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Britains oldest Ironmonger beaten by the recession (and B&Q) and closes after 480 years

It survived the English Civil War, two world wars, two depressions and three recessions, but after 480 years Britain's oldest hardware store is finally having to hang up its pots and pans.

King Henry VIII was on the throne when Gill & Co became the country's first ironmongers in Oxford in 1530.

The independent shop has been in business ever since, trading six days-a-week through the reigns of 20 monarchs and 76 prime ministers.

But the shop has become the latest victim of the global recession and will close its doors for the final time next month when the current lease on the building runs out.
Gill & Co's owner Victor Hunt, 48, today blamed the recession and larger chains like B&Q and Homebase for the store's demise.
He said: 'Gill's is the oldest ironmonger's in England, so we are coming to the end of an era. 'Sales have declined in recent years and we are moving out before we start to lose money.

'Our client base is the over-45s and some customers are considerably older than that. Inevitably, as time goes by, we lose a few.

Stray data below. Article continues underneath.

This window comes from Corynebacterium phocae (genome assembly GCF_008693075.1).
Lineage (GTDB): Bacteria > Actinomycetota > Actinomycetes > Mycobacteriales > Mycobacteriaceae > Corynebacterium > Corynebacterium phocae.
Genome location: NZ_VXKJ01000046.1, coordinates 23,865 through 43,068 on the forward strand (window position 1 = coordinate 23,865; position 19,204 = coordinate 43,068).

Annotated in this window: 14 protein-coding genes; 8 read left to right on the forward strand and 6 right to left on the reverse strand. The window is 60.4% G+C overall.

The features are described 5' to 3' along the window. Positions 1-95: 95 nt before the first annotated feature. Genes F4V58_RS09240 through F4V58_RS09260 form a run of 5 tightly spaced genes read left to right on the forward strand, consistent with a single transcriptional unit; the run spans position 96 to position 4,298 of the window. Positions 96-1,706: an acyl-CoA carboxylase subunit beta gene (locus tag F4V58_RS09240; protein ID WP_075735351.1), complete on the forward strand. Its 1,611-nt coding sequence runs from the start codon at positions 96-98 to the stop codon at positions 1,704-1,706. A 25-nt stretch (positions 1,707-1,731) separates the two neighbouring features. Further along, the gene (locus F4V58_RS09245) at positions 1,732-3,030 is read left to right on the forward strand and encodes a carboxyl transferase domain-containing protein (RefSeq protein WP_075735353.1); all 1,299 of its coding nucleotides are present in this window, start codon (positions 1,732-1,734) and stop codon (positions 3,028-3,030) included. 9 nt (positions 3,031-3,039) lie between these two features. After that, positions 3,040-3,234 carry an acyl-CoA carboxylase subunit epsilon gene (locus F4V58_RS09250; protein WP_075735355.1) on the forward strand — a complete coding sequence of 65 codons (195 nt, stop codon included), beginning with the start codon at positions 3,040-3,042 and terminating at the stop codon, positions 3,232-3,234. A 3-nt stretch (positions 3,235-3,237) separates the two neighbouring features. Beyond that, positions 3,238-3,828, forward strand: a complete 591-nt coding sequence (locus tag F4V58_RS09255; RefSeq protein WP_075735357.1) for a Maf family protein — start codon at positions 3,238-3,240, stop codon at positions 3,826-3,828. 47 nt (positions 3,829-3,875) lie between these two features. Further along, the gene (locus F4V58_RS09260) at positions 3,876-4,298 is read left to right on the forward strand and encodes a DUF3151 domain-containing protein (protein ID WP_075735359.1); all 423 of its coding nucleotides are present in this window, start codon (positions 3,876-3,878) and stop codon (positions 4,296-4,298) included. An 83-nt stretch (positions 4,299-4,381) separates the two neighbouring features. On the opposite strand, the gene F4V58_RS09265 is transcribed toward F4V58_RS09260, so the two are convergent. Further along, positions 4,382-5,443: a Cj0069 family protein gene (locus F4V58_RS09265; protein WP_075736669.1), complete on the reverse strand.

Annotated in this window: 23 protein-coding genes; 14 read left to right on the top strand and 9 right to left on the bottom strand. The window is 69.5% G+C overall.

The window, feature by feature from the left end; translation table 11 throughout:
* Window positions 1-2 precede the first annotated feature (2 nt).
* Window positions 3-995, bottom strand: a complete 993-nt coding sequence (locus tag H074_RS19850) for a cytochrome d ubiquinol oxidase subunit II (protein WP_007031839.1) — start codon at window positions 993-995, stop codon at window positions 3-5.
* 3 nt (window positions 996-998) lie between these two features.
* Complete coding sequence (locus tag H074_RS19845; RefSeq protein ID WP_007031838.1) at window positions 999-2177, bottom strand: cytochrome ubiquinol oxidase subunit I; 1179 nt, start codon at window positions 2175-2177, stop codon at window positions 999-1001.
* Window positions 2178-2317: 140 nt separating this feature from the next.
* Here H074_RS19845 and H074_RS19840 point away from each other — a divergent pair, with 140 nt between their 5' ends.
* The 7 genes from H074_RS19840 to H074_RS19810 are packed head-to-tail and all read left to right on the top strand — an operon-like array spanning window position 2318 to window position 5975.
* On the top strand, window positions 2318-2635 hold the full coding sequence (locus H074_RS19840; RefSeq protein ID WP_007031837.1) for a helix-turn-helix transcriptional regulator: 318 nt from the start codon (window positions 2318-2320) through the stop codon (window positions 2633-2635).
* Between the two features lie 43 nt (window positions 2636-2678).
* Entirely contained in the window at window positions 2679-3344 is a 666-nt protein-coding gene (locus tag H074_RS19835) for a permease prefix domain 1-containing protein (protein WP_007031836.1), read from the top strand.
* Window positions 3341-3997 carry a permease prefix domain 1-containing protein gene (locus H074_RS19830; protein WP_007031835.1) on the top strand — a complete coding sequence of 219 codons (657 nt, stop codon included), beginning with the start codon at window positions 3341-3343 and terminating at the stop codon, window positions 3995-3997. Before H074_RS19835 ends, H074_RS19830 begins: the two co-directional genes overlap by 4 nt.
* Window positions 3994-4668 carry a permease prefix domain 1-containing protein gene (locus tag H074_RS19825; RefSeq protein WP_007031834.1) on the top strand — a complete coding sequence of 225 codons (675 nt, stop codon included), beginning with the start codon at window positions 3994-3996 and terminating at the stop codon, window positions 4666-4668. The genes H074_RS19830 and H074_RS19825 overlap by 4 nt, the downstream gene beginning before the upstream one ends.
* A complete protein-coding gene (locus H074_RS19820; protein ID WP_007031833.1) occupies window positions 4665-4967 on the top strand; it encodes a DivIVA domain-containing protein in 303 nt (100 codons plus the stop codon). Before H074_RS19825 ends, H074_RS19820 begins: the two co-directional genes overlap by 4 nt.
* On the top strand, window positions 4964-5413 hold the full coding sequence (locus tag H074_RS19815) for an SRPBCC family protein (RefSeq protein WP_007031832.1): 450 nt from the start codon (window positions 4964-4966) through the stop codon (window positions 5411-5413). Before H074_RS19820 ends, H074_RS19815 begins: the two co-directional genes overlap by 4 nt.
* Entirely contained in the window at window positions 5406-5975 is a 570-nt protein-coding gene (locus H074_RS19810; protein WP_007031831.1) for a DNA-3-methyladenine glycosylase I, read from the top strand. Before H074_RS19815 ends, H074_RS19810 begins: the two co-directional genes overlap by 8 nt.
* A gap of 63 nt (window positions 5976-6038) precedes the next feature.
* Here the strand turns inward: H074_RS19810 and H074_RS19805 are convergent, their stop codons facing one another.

'The younger customers seem happier these days to drive to B&Q and other out-of-town stores.'It is such a shame that the shop must close but unfortunately that is the climate small businesses are facing now.'

Gill & Co originally provided ironware for the local residents when it opened its doors almost half-a-millennium ago, and through the centuries it has stocked chimney sweep brushes, scythes, iron nails and hay rakes.

The shop has operated from a number of buildings in Oxford before moving to its current location in the High Street 50 years ago. It has added a lot of everyday household items in a bid to compete with the larger chains. But Mr Hunt, who bought the store ten years ago and also runs a hardware store in Chipping Norton, said that despite the changes customer numbers had gradually fallen.

'A lot of independent stores in Oxford have closed and the city is now full of clothes shops and cafés. Oxford is full of multiples now, which means it ends up offering the same as any other city.'
Graham Jones, of Oxford High Street Association, said: 'Gill's is an Oxford institution. It is a loss not just to the High Street but to the whole of the city centre. 'A lot of the handymen who work for the colleges go in there and they will definitely miss it.'

Michael Read, 62, who has worked at the shop for the past seven years, is one of the three staff to lose their jobs.
He said: 'I'm being made redundant, which is quite tough at my age. All the customers seem very sad to hear we are closing. It's a sad loss.'

Source : Daily Mail Reporter

08 July 2010
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